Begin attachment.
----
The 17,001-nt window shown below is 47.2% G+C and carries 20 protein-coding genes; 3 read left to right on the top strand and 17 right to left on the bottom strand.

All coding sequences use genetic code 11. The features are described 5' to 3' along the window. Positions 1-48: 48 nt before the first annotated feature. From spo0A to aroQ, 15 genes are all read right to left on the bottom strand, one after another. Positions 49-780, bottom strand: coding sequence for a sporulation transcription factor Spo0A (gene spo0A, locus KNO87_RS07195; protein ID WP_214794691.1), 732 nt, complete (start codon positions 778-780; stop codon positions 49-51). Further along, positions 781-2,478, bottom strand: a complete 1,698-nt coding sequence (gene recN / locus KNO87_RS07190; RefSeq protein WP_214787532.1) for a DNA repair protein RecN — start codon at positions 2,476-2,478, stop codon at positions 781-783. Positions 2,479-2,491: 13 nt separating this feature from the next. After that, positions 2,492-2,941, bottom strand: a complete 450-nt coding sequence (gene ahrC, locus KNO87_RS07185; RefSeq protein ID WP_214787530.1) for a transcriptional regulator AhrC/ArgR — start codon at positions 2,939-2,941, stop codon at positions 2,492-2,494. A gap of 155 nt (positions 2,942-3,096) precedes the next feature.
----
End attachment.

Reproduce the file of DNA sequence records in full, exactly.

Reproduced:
The 17,001-nt window shown below is 47.2% G+C and carries 20 protein-coding genes; 3 read left to right on the top strand and 17 right to left on the bottom strand.

All coding sequences use genetic code 11. The features are described 5' to 3' along the window. Positions 1-48: 48 nt before the first annotated feature. From spo0A to aroQ, 15 genes are all read right to left on the bottom strand, one after another. Positions 49-780, bottom strand: coding sequence for a sporulation transcription factor Spo0A (gene spo0A, locus KNO87_RS07195; protein ID WP_214794691.1), 732 nt, complete (start codon positions 778-780; stop codon positions 49-51). Further along, positions 781-2,478, bottom strand: a complete 1,698-nt coding sequence (gene recN / locus KNO87_RS07190; RefSeq protein WP_214787532.1) for a DNA repair protein RecN — start codon at positions 2,476-2,478, stop codon at positions 781-783. Positions 2,479-2,491: 13 nt separating this feature from the next. After that, positions 2,492-2,941, bottom strand: a complete 450-nt coding sequence (gene ahrC, locus KNO87_RS07185; RefSeq protein ID WP_214787530.1) for a transcriptional regulator AhrC/ArgR — start codon at positions 2,939-2,941, stop codon at positions 2,492-2,494. A gap of 155 nt (positions 2,942-3,096) precedes the next feature.